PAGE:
After last week’s episode and the tension riddle conclusion it would be easy for this week’s installment to seem a bit stilted in comparison. Where last week dealt with events and circumstances coming to an ugly head, this week deals with the fall out and how people deal with the pieces left over with them. Molly has been shot-possibly by Gus-, Lester has framed his brother for the death of his wife, Lorne is out for blood for the people that sold him out and Mr. Wrench is left alone after he survives the shootout that his partner didn’t.
Despite the noticeable lull in the action this episode is no less gripping-it’s simply a different form of excitement. This week instead of gunfire and death we get manipulation and a wonderful character study on Molly, a character who is easily becoming the heart and soul of the show.
Anchored by a tremendous performance by actress Allison Tolman the role could have easily been forgotten amongst an array of larger than life characters. Instead though she has grown into her part and is one of the best written and most dynamically performed female characters on television right now. After waking up since surviving a gunshot wound she doesn’t simply go through the motions-she up and ready to go the second she can stand. She comforts Gus despite the likelihood of him being the one to land her in the hospital bed, she interrogates Mr. Wrench and even offers up some sympathy and despite her warmth she is on the case while still in her hospital room getting ever closer to the answer.
She is an absolute joy to watch and her crushing disappointment brought forth an unsettling atmosphere. No matter what’s happen and the pitfalls that she’s faced and thenceforth overcome she’s never appeared to be as defeated-as angry, as she was when she discovered that Lester’s brother was being charged for the murder of his wife.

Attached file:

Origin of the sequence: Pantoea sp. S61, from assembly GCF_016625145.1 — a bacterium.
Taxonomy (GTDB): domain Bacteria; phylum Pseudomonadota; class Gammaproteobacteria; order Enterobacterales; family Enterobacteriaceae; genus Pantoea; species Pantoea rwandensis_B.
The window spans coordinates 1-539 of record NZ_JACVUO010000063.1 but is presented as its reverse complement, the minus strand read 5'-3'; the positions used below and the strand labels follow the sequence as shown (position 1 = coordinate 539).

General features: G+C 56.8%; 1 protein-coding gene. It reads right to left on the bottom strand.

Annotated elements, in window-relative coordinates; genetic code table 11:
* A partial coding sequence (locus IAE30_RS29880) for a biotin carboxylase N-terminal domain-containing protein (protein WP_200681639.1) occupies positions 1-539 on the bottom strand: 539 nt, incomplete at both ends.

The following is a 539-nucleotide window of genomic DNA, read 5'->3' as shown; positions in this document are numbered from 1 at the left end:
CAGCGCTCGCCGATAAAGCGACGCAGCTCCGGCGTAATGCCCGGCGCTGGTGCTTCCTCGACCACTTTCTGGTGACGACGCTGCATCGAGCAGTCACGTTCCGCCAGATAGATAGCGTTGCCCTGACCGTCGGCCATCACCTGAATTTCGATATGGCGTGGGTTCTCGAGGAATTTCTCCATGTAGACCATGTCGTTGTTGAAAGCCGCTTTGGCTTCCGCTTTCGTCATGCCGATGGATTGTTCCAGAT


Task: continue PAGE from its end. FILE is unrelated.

Because, by the way, that also happened.
The big switch up of the episode happens when Lester’s plan to set up his brother actually succeeds. It also delivers Lester’s full transformation into someone without a moral compass. Before you believed that despite what he had done, despite what he was willing to do, he still had a shred of morality in him. That at the very least he believed that what he was doing was right. Now though it’s changed because he’s acting on impulses that he knows is wrong but he does anyway and enjoys it. Think of the smirk when he walks out of the precinct having pulled one over Bob Odenkirk’s police chief, or how delighted he is to hear his brothers yells from his cell. Think, of when he purposefully arranges for him to have a meeting with Sam Hes’s wife in order to manipulate the situation into one where they have sex.
Lester isn’t a good person, maybe he’s never been but he’s at least hidden it well and now layer by layer we’re witnessing what he can and what he will do in order to survive.
One of the bigger parts of the show that demonstrated just how much the show can do with so little involves Lorne’s plot. He’s out for blood and wants to know who at Fargo set him up and released his location. After doing some damage at the office of his higher ups he goes to where the hit men after him had been released and goes on a shooting spree. And we hardly see any of it and it’s just as thrilling. We follow an extensive tracking shot as we hear the gunfire go off and the screams of the victims as they’re hit-we see the bullets hit the windows and finally as Lorne reaches the top floor and one of his targets bursts through the window and hits the pavement, dead.
The showrunners managed to deliver a high caliber action sequence without any of the physical action. Artistically this show is on another level comparatively to current television because they refuse to let their limitations dictate the quality.
This show is quickly becoming one of the best of the past year and it coupled with Louie, The Americans & It’s Always Sunny in Philadelphia FX is turning into one of the most interesting networks.